The podcast itself can be found here. The interview begins at the 22-minute mark.
Okay, so here with us today, we have Thomas Arundel, who is the commercial director for Introversion Software, makers of Darwinia and Defcon which is coming out this Friday, I believe.
That's right, yep.
And, so basically, just tell us a little bit about Introversion as a company, Tom.
Alrighty. So, probably best to start with talking about how we got started, which was about five years ago... Almost to the day actually. We left university, and a friend of ours, Chris, he'd written a game called Uplink at university, in the dorms, and Mark and I, and Chris decided to get together and sell the game. And we started with about a thousand dollars between the three of us... We started making the units, and burning the CD's and printing out the labels, and sticking them on. We took orders over the Internet, and then, within a couple of weeks, we made enough to buy a pallet load of CD's, which we could send out, which saved us a lot of time. And then, in about four months, we made a hundred thousand pounds.
And this was just from a couple of news postings on a couple of really busy forums. And it just kind of starting really running off, and that's how the ball sort of got rolling. And then from that success, we were able to get distribution into stores, and from that poured in even more money. And we started working on our next game, Darwinia. And we had a bit of a rocky ride with Darwinia. We had to take no salaries for ten months, and sell everything we owned on eBay to get through it. (laughs) And we did make it through, just. And Darwinia was, I'll say a critical success; not quite a commercial success until we put it on Steam. And obviously that's kept us going, well enough to get through to now, and we've got Defcon coming out in about five or six days' time. I guess the thing about Introversion is that we're self-funded. We make our own games, truly independent. We just make the games that we want to make, so... Uplink was about computer hacking, Darwinia was... a very difficult game to describe, and even between publisher pitches, I still can't describe it particularly easily. (laughs) But it was a very cool game, from the heart. It was really sort of an inspired game. And Defcon is... well, as you saw, you can see from the screenshots that it's inspired very heavily by the film WarGames. I think we all have a secret inner feeling to be Matthew Broderick.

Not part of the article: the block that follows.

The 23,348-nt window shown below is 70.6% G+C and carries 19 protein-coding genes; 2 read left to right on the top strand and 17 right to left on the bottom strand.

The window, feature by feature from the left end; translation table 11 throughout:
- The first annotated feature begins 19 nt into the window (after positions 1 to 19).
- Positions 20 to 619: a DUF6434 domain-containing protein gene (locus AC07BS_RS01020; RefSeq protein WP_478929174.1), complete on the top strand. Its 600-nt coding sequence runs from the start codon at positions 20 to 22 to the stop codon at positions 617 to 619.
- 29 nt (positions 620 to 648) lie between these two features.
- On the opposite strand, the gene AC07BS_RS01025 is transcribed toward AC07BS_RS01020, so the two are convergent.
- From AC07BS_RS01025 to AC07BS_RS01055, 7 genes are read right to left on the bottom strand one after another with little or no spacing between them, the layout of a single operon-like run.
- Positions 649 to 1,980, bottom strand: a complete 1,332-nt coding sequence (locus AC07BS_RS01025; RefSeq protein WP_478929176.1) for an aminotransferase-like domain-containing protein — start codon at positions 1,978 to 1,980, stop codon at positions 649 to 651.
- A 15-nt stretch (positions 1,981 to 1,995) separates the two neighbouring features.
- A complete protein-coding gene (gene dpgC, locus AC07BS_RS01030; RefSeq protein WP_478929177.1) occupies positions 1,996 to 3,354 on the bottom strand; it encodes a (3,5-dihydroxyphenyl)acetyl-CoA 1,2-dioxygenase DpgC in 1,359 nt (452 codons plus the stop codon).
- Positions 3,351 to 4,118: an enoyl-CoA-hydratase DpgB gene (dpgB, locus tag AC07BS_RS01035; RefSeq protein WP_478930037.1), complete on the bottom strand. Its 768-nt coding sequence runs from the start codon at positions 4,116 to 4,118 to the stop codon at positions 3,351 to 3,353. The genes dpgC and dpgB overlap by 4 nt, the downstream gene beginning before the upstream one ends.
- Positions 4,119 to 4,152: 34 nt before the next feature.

(laughs) I do. I do indeed.
So, yeah. That's how we got started, and what we're about, really.
So, how did you guys come up with the game concept for Darwinia? I mean, it's a very unique style of gameplay, and I've just never seen something like that done before.
Right. The inspiration came from, uh... There was this competition in the US, it was like an indie coding get-together. And these guys realized that with these high-powered graphics cards, instead of making a ten-thousand poly model, you could paint ten thousand sprites using the same sort of graphical power. So, on screen, we've got an army of ten thousand sprites all marching over this little rugged landscape. And it was quite a cool game. And that's sort of how Darwinia started off. It started off with a game called FutureWar, and the idea was that we have these massive armies of these green stickmen, and they varied in color depending on which side you had. And you march them over landscapes, and they sort of find ships that would fly around and help with their attack. And it was kind of a strategy game. It looked kind of impressive, cause you can zoom all the way out, and there'd be huge armies all over the place, even though they were very simple sprites. But the gameplay didn't really work out. And that's why Darwinia took 18 months longer than it was supposed to.
Right. So we had to scrap this idea of these massive armies that you were controlling because it just wasn't very fun to play, and then focus much more on the sort of real-time-strategy arcade, and start what we've gotten with Darwinia.
Graphically speaking, most of the inspiration came from things like Tron (you can see that in the Engineers and the landscape), from old games (the Air-Strike is delivered by a load of Space Invaders), there were sort of Centipede monsters in there, that if you shoot him, you can cut him in half, just like in the original Centipede game. That's really where it came from, and the green stickman, which is the Darwinian, which you're trying to protect, you're trying to save their planet. It was just really an afterthought. And, quite strangely, in many ways, it's actually become quite iconic. And people, you know, they've repeatedly said to us, you know, this is one of your biggest brand assets, and you can't really believe that this little stickman was an afterthought. It actually turned out to be quite important.
So, PC Gamer gave Darwinia 90%, they called it a "must play" game for the PC. PC Format gave it 90%, IGN gave is 8.8 out of 10, Eurogamer gave it 9 out of 10, what's it like to meet that kind of success with your first commercially released game?
Yeah, that was really awesome. We were kind of overwhelmed by the response. And in fact, we were also thinking that the commercial success of the game would also live up to that. We had this HUGE wave of critical acclaim. But, oddly enough, the distribution method we were using at the time (retail, and mail order via the website) didn't really live up to the expectations. It didn't match the critical acclaim. But nonetheless, it really gave us a pat on the back and... Remember, we'd been though... like, I had to move back in with Mom and Dad... (laughs) for like, ten months. And we really had sold everything we'd ever owned. (laughs) We literally had nothing left. So, to get that back, we've obviously had an excellent start. It's really helped to raise morale, and keep everybody keen.